Methods And Findings: A retrospective registry-based chart review was conducted investigating demographic and clinical risk factors for severe COVID-19 among patients aged 18-29 with positive SARS-CoV-2 tests within a large metropolitan healthcare system in Houston, Texas, USA. In the cohort of 1,853 young adult patients diagnosed with COVID-19 infection at a hospital encounter, including 226 pregnant women, 1,438 (78%) scored 0 on the Charlson Comorbidity Index, and 833 (45%) were obese (≥30 kg/m2). Within 30 days of their diagnostic encounter, 316 (17%) patients were diagnosed with pneumonia, 148 (8%) received other severe disease diagnoses, and 268 (14%) returned to the hospital after being discharged home. In multivariable logistic regression analyses, increasing age (adjusted odds ratio [aOR] 1.1, 95% confidence interval [CI] 1.1-1.2, p<0.001), male gender (aOR 1.8, 95% CI 1.2-2.7, p = 0.002), Hispanic ethnicity (aOR 1.9, 95% CI 1.2-3.1, p = 0.01), obesity (3.1, 95% CI 1.9-5.1, p<0.001), asthma history (aOR 2.3, 95% CI 1.3-4.0, p = 0.003), congestive heart failure (aOR 6.0, 95% CI 1.5-25.1, p = 0.01), cerebrovascular disease (aOR 4.9, 95% CI 1.7-14.7, p = 0.004), and diabetes (aOR 3.4, 95% CI 1.9-6.2, p<0.001) were predictive of severe disease diagnoses within 30 days. Non-Hispanic Black race (aOR 1.6, 95% CI 1.0-2.4, p = 0.04), obesity (aOR 1.7, 95% CI 1.0-2.9, p = 0.046), asthma history (aOR 1.7, 95% CI 1.0-2.7, p = 0.03), myocardial infarction history (aOR 6.2, 95% CI 1.7-23.3, p = 0.01), and household exposure (aOR 1.5, 95% CI 1.1-2.2, p = 0.02) were predictive of 30-day readmission.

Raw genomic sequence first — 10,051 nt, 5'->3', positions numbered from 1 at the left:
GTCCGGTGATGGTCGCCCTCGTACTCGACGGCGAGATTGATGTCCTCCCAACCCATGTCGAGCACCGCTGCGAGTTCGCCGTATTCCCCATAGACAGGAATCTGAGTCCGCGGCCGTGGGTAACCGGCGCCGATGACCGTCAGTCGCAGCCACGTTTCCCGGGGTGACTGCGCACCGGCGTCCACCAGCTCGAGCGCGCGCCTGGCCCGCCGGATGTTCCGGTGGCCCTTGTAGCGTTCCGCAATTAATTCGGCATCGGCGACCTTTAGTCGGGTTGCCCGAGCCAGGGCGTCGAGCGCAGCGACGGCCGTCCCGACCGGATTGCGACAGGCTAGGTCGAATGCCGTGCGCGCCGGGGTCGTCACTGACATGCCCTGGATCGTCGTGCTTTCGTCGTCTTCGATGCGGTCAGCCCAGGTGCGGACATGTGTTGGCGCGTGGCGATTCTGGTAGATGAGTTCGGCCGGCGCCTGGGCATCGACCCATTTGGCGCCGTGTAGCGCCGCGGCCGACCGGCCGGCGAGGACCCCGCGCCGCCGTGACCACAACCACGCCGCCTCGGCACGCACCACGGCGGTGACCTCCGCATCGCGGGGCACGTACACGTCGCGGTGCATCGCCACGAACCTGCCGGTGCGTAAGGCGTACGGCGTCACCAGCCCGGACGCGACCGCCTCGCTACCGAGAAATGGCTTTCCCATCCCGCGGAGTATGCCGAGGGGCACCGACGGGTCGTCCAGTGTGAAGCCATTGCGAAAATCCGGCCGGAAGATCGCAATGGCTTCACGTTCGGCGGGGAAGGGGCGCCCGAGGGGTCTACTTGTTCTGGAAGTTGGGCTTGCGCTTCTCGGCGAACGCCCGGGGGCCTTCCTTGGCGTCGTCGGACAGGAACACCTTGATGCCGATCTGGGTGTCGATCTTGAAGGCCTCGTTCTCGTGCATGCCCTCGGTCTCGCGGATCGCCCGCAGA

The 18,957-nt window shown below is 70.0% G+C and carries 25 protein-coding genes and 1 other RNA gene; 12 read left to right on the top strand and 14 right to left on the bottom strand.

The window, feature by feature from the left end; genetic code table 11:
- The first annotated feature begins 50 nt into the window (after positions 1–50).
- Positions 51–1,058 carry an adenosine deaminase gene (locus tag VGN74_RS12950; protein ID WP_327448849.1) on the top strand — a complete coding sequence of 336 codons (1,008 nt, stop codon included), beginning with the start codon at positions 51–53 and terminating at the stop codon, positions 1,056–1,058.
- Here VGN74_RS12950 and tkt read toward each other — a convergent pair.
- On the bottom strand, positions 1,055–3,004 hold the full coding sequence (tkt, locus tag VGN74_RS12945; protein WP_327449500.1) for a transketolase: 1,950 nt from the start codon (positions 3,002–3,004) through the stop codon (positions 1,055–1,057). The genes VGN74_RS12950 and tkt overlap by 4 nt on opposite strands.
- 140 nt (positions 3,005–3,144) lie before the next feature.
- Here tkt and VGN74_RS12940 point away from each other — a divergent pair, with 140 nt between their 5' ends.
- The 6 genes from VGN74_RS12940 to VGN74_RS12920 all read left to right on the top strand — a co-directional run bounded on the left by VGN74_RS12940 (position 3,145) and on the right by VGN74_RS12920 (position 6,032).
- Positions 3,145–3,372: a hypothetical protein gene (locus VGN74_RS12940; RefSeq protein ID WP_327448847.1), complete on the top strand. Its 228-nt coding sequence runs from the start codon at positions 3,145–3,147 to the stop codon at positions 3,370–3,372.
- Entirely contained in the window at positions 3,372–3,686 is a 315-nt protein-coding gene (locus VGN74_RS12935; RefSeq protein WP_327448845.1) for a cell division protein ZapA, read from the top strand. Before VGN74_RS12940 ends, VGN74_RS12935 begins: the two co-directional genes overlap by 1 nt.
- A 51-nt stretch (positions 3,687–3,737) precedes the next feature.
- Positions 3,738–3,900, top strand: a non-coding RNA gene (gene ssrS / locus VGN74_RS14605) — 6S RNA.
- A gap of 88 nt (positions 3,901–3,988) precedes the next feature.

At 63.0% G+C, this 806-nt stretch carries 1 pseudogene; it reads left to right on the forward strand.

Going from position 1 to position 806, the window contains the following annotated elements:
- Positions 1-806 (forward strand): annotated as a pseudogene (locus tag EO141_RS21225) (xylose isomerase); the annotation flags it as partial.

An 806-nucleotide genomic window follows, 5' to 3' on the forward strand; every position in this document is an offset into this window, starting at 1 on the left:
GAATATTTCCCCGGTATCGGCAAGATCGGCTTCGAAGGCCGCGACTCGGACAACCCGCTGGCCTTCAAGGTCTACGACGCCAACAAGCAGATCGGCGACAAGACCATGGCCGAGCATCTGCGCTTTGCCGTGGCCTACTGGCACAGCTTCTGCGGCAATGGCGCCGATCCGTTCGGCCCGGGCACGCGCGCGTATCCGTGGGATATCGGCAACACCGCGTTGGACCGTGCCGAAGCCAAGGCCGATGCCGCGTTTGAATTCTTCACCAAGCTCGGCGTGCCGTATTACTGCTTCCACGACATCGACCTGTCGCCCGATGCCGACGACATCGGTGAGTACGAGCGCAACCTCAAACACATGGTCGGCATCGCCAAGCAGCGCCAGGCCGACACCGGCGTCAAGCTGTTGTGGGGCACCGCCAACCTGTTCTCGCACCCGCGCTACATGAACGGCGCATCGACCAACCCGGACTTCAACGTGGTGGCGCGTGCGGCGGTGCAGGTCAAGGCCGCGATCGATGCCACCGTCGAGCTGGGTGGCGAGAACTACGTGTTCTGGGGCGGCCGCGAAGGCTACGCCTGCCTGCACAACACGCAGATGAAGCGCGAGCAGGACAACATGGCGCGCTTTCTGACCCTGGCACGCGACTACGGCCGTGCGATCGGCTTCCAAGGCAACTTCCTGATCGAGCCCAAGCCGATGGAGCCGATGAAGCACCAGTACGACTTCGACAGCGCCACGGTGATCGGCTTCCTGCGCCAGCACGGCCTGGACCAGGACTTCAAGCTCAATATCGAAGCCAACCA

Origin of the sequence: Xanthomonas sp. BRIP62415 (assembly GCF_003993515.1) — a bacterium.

Conclusions: This investigation demonstrated the significant risk of severe disease and readmission among young adult populations, especially marginalized communities and people with comorbidities, including obesity, asthma, cardiovascular disease, and diabetes. Health authorities must emphasize COVID-19 awareness and prevention in young adults and continue investigating risk factors for severe disease, readmission and long-term sequalae.
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http://journals.plos.org/plosone/article?id=10.1371/journal.pone.0255544PLOS
http://www.ncbi.nlm.nih.gov/pmc/articles/PMC8323903PMC
August 2021

Association of cardiovascular risk factor profile and financial hardship from medical bills among non-elderly adults in the United States.

Am J Prev Cardiol 2020 Jun 13;2:100034. Epub 2020 Jul 13.

Division of Cardiovascular Prevention & Wellness, Houston Methodist DeBakey Heart & Vascular Center, Houston, TX, USA.